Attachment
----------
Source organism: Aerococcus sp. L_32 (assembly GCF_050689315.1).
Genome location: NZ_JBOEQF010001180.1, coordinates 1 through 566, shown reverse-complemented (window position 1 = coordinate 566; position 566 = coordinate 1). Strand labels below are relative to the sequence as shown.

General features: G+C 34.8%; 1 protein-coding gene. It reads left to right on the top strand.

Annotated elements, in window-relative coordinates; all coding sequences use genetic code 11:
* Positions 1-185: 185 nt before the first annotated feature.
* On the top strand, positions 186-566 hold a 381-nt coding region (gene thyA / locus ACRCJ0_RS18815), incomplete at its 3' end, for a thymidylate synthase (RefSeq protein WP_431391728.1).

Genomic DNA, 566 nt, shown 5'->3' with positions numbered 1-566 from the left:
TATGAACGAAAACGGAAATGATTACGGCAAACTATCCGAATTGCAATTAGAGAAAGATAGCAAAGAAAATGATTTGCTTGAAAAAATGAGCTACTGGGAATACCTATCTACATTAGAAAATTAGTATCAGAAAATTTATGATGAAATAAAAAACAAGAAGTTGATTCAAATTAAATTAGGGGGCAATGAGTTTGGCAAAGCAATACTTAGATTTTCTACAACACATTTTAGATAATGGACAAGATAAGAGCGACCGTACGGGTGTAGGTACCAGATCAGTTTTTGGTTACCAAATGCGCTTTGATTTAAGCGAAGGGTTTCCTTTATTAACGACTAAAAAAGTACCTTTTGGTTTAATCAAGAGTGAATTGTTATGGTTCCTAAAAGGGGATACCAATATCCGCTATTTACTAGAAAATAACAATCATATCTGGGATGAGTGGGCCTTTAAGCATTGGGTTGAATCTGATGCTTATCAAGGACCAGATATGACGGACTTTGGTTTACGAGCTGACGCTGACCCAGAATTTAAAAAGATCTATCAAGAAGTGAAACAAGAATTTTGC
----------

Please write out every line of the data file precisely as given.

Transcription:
Source organism: Aerococcus sp. L_32 (assembly GCF_050689315.1).
Genome location: NZ_JBOEQF010001180.1, coordinates 1 through 566, shown reverse-complemented (window position 1 = coordinate 566; position 566 = coordinate 1). Strand labels below are relative to the sequence as shown.

General features: G+C 34.8%; 1 protein-coding gene. It reads left to right on the top strand.

Annotated elements, in window-relative coordinates; all coding sequences use genetic code 11:
* Positions 1-185: 185 nt before the first annotated feature.
* On the top strand, positions 186-566 hold a 381-nt coding region (gene thyA / locus ACRCJ0_RS18815), incomplete at its 3' end, for a thymidylate synthase (RefSeq protein WP_431391728.1).

Genomic DNA, 566 nt, shown 5'->3' with positions numbered 1-566 from the left:
TATGAACGAAAACGGAAATGATTACGGCAAACTATCCGAATTGCAATTAGAGAAAGATAGCAAAGAAAATGATTTGCTTGAAAAAATGAGCTACTGGGAATACCTATCTACATTAGAAAATTAGTATCAGAAAATTTATGATGAAATAAAAAACAAGAAGTTGATTCAAATTAAATTAGGGGGCAATGAGTTTGGCAAAGCAATACTTAGATTTTCTACAACACATTTTAGATAATGGACAAGATAAGAGCGACCGTACGGGTGTAGGTACCAGATCAGTTTTTGGTTACCAAATGCGCTTTGATTTAAGCGAAGGGTTTCCTTTATTAACGACTAAAAAAGTACCTTTTGGTTTAATCAAGAGTGAATTGTTATGGTTCCTAAAAGGGGATACCAATATCCGCTATTTACTAGAAAATAACAATCATATCTGGGATGAGTGGGCCTTTAAGCATTGGGTTGAATCTGATGCTTATCAAGGACCAGATATGACGGACTTTGGTTTACGAGCTGACGCTGACCCAGAATTTAAAAAGATCTATCAAGAAGTGAAACAAGAATTTTGC